Gold rose $11.10 to $945.70 per ounce in trading in New York yesterday and silver was up 18 cents to $17.90 per ounce. Gold and silver have traded in a narrow range in Asian and early trading in Europe. Gold reached new record nominal highs at $952.75 and silver has surged over $18 per ounce to new 27 year highs at $18.06.
Gold also surged to new record highs in British pounds and in euro. The London PM Fix at 1500 GMT yesterday afternoon was at $945. Gold fixed at new record highs at £482.76 and €641.20.
Increasing fears of stagflation drove gold to new record highs (non inflation adjusted highs) in major currencies. Both the ECB and the Federal Reserve have lowered their growth estimates and the Fed has also increased its inflation forecast. The Philly Fed Index fell to its lowest level since 2001 and unemployment news was poor with the 4 week moving average of jobless claims rising 10,750 to 360,500. Meanwhile most commodities continued to rise with zinc and copper surging, leading the base metals higher. Equity markets in Asia and Europe are down and fears of a U.S. recession are sure to be to the fore.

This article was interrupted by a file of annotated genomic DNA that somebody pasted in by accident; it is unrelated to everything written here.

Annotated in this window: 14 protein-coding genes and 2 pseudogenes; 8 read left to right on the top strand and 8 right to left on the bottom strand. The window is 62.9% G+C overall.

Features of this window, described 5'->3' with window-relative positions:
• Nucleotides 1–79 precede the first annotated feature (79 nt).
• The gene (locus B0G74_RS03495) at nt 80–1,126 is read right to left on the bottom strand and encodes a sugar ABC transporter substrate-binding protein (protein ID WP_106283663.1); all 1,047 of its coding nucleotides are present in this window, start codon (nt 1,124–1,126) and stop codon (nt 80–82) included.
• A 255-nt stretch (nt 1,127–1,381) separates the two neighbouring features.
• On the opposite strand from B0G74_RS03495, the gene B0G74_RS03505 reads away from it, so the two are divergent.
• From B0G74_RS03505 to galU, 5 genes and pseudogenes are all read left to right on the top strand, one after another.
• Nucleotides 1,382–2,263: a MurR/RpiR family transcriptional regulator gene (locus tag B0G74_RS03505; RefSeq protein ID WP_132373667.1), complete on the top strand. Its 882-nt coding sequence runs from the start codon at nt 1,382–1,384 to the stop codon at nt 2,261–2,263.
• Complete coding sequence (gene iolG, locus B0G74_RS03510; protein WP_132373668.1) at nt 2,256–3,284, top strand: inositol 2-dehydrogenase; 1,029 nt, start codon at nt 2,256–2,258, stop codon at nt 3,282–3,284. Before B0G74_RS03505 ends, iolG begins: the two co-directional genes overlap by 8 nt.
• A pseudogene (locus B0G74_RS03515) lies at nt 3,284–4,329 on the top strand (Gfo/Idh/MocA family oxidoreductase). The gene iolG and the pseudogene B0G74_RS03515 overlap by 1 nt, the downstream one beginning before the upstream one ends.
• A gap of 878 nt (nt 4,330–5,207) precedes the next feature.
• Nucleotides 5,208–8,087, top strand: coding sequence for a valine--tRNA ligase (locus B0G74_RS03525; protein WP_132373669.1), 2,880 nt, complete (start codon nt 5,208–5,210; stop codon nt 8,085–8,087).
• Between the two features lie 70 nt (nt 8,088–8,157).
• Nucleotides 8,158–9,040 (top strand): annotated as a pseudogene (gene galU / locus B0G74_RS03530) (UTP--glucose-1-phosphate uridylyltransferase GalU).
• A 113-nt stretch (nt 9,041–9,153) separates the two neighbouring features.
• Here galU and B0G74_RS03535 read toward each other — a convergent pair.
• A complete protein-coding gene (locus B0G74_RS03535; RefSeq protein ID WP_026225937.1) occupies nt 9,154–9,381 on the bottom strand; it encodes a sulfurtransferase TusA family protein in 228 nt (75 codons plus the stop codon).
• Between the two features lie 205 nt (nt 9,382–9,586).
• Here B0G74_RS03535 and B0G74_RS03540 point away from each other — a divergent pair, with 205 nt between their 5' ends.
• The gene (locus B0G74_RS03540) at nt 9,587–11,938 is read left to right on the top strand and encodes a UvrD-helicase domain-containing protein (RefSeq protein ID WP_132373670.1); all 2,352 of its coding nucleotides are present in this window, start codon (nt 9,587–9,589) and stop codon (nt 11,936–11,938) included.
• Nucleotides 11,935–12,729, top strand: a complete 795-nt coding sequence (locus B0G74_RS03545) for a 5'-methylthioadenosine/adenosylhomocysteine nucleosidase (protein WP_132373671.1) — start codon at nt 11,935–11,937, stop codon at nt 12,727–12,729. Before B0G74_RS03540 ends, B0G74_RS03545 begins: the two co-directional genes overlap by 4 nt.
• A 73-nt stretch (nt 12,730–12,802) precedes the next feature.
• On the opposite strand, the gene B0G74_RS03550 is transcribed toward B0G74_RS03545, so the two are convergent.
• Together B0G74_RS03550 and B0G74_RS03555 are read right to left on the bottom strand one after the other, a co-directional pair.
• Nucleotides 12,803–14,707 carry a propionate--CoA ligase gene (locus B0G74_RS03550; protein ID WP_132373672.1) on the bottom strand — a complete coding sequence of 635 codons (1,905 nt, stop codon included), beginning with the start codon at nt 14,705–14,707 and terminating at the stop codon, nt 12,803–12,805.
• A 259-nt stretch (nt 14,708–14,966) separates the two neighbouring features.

Despite the significant and growing inflation, markets have moved to fully price in a 0.50% rate cut at the next FOMC meeting in March. Central bankers are throwing in the towel in the fight against inflation in order to try and prevent a systemic crisis and a subsequent deep recession. The risk is that they let the inflation genie fully out of the bottle. Thereby wreaking havoc in the form of an inflationary spiral as was experienced in the 1970s (or worse in 1920s Germany which led to order-of-magnitude increases in prices and interest rates, redenomination of the currency and a wholesale consumer flight from cash to hard assets).